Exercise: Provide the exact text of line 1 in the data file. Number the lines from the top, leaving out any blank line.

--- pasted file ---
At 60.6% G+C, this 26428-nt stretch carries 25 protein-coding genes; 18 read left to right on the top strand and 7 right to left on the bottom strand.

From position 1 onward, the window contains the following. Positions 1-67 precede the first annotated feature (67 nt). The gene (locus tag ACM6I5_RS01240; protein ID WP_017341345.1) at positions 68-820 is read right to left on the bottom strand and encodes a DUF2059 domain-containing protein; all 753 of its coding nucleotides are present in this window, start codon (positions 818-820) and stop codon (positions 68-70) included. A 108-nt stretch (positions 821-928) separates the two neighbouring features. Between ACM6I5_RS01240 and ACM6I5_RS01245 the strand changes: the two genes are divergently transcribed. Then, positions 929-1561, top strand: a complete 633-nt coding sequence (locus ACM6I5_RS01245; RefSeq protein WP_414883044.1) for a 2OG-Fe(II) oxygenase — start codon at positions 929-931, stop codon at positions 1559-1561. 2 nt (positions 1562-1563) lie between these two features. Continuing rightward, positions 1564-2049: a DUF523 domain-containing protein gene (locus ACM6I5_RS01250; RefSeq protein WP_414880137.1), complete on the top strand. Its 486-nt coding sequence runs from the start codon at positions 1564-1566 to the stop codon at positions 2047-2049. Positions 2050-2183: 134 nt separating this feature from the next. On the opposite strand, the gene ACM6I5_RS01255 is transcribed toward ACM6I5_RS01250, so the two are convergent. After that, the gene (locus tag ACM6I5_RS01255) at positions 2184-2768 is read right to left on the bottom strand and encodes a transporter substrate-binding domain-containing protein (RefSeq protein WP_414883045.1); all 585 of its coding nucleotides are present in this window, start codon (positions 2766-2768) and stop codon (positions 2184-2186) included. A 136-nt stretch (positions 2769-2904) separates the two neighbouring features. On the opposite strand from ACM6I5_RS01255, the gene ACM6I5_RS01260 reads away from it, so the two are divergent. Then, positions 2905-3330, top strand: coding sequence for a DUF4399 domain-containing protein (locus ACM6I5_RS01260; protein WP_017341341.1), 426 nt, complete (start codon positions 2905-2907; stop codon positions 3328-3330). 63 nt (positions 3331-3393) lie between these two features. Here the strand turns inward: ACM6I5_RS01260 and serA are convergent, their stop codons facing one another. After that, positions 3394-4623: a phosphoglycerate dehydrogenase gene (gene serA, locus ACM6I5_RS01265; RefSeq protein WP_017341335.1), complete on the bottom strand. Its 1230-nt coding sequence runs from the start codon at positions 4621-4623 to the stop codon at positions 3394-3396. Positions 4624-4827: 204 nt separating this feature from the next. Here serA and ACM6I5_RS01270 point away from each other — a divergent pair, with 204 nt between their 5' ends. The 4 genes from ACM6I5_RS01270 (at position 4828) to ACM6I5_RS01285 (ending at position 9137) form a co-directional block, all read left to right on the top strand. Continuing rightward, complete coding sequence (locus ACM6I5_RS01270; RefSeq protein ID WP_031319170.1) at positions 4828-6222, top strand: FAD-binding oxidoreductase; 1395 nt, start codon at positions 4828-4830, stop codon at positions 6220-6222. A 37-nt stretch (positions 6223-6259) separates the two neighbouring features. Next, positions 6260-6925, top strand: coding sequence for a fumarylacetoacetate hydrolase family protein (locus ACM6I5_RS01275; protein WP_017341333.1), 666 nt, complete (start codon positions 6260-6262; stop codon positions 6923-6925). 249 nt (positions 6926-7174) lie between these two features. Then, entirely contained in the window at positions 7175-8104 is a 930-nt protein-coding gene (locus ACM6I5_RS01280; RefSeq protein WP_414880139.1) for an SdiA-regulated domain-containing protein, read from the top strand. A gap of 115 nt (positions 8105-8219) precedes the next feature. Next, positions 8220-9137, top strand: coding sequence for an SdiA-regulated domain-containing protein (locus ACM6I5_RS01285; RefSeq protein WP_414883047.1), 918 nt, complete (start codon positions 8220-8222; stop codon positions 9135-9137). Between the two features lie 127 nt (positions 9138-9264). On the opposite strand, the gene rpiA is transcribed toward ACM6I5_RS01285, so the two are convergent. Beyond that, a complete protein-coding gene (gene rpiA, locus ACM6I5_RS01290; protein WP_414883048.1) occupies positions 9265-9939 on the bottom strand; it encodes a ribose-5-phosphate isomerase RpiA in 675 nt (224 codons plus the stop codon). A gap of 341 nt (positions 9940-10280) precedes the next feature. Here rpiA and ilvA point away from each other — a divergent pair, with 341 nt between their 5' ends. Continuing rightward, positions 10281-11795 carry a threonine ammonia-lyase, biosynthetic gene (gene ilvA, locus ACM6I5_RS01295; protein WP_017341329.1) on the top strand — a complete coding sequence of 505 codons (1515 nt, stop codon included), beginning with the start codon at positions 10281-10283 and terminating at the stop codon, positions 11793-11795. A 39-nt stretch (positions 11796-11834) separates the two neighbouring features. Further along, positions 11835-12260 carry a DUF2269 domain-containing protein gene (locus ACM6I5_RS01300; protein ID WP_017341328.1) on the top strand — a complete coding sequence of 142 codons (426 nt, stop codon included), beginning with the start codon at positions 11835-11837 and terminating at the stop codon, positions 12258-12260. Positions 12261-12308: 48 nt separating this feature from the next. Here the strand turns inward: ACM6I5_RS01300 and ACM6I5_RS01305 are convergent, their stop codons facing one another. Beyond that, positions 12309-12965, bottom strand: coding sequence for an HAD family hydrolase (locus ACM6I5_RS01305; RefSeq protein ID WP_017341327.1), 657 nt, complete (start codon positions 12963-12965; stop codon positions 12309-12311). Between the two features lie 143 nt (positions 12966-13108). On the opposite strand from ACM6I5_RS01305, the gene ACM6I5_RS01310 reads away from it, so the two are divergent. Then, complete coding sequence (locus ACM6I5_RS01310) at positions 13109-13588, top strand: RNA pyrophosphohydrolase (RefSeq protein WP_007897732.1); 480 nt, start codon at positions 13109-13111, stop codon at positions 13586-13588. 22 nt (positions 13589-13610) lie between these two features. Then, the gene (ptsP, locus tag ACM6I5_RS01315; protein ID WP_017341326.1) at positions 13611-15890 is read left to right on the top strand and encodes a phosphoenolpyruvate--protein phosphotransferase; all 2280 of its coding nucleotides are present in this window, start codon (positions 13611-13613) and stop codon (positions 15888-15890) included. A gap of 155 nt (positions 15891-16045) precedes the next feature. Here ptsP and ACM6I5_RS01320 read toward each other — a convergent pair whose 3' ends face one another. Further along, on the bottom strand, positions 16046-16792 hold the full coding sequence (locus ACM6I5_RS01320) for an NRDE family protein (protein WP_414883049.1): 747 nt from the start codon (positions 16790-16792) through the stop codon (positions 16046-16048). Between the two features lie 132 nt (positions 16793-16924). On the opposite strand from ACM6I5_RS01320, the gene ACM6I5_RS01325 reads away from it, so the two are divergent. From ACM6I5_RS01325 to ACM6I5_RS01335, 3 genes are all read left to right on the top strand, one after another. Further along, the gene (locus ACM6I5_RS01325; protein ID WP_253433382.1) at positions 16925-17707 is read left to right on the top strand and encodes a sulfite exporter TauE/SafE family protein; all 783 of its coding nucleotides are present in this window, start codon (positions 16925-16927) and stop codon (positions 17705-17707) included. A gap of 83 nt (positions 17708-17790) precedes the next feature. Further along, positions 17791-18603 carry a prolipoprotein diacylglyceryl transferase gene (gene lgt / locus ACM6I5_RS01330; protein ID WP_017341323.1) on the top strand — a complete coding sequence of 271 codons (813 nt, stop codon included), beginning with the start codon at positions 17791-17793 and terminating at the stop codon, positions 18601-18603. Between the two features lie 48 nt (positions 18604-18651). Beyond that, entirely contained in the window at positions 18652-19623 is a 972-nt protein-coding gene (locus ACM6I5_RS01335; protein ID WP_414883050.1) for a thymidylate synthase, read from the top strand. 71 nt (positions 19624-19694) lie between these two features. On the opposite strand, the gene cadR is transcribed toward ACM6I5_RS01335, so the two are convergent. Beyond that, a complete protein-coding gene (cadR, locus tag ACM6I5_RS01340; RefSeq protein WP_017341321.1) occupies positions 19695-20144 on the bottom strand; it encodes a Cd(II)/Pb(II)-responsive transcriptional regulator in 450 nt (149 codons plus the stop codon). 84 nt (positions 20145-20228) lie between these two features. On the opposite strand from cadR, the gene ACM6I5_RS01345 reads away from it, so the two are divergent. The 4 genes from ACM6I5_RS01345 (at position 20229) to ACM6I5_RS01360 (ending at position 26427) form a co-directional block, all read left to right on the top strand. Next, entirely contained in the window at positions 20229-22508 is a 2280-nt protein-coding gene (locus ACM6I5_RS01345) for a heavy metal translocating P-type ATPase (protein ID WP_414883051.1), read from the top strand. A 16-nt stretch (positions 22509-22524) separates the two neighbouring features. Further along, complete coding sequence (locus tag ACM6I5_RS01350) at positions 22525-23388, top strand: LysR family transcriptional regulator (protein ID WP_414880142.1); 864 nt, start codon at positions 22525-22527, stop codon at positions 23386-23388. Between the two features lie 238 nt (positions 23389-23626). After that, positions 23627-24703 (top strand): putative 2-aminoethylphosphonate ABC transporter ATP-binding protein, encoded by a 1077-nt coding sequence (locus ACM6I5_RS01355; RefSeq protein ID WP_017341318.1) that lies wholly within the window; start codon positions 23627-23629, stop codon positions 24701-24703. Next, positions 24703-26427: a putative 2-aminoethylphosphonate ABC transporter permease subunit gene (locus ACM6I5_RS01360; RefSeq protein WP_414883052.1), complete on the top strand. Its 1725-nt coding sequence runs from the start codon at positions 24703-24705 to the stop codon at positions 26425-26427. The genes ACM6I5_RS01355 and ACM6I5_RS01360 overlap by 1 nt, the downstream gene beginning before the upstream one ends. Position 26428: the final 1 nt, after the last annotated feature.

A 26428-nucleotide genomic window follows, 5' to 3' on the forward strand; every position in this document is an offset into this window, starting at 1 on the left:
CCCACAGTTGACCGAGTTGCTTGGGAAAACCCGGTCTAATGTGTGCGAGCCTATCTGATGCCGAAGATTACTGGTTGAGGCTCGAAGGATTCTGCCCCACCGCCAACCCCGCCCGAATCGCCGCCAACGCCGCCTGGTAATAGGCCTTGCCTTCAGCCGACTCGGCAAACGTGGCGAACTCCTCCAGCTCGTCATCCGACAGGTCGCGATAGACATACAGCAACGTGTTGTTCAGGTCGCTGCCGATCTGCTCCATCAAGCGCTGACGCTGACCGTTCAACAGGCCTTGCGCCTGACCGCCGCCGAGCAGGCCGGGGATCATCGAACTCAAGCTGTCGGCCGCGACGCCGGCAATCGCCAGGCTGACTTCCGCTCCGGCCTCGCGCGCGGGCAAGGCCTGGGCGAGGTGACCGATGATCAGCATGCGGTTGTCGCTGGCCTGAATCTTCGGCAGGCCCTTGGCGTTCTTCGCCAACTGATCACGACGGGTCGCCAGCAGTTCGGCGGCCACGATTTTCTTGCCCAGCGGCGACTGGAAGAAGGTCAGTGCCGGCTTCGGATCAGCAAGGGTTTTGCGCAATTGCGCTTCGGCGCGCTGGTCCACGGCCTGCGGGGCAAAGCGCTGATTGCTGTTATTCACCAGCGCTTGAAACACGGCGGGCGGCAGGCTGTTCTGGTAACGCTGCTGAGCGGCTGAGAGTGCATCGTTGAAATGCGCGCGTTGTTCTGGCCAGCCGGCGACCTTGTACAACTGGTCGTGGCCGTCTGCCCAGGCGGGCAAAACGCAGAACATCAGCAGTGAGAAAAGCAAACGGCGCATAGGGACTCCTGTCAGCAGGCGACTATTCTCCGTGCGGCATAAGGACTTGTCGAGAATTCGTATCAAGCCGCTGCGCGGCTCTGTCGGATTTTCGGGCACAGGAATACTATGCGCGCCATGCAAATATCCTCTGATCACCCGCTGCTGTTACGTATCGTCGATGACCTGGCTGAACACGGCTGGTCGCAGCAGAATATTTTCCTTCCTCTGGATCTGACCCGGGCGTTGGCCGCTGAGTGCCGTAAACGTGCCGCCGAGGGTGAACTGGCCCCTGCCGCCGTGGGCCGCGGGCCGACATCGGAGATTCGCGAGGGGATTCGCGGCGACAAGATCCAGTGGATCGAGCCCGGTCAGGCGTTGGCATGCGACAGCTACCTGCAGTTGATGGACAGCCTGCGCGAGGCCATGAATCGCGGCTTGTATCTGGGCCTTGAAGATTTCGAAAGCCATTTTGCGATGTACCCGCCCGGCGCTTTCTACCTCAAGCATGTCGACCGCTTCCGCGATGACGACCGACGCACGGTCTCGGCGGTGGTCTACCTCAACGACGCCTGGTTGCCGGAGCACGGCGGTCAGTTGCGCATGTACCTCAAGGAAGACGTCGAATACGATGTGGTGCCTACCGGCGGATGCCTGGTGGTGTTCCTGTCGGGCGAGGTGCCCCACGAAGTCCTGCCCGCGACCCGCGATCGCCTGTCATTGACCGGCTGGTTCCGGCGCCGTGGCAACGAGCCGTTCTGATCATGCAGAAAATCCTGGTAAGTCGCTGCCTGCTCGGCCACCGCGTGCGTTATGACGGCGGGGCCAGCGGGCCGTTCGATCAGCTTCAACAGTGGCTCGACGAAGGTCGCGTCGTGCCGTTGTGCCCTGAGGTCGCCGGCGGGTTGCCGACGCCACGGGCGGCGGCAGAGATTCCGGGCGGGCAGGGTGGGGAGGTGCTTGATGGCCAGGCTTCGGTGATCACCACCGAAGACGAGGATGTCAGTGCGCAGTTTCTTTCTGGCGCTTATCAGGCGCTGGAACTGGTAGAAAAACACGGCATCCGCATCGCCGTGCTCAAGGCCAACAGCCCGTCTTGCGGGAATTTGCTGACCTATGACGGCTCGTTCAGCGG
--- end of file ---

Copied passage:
At 60.6% G+C, this 26428-nt stretch carries 25 protein-coding genes; 18 read left to right on the top strand and 7 right to left on the bottom strand.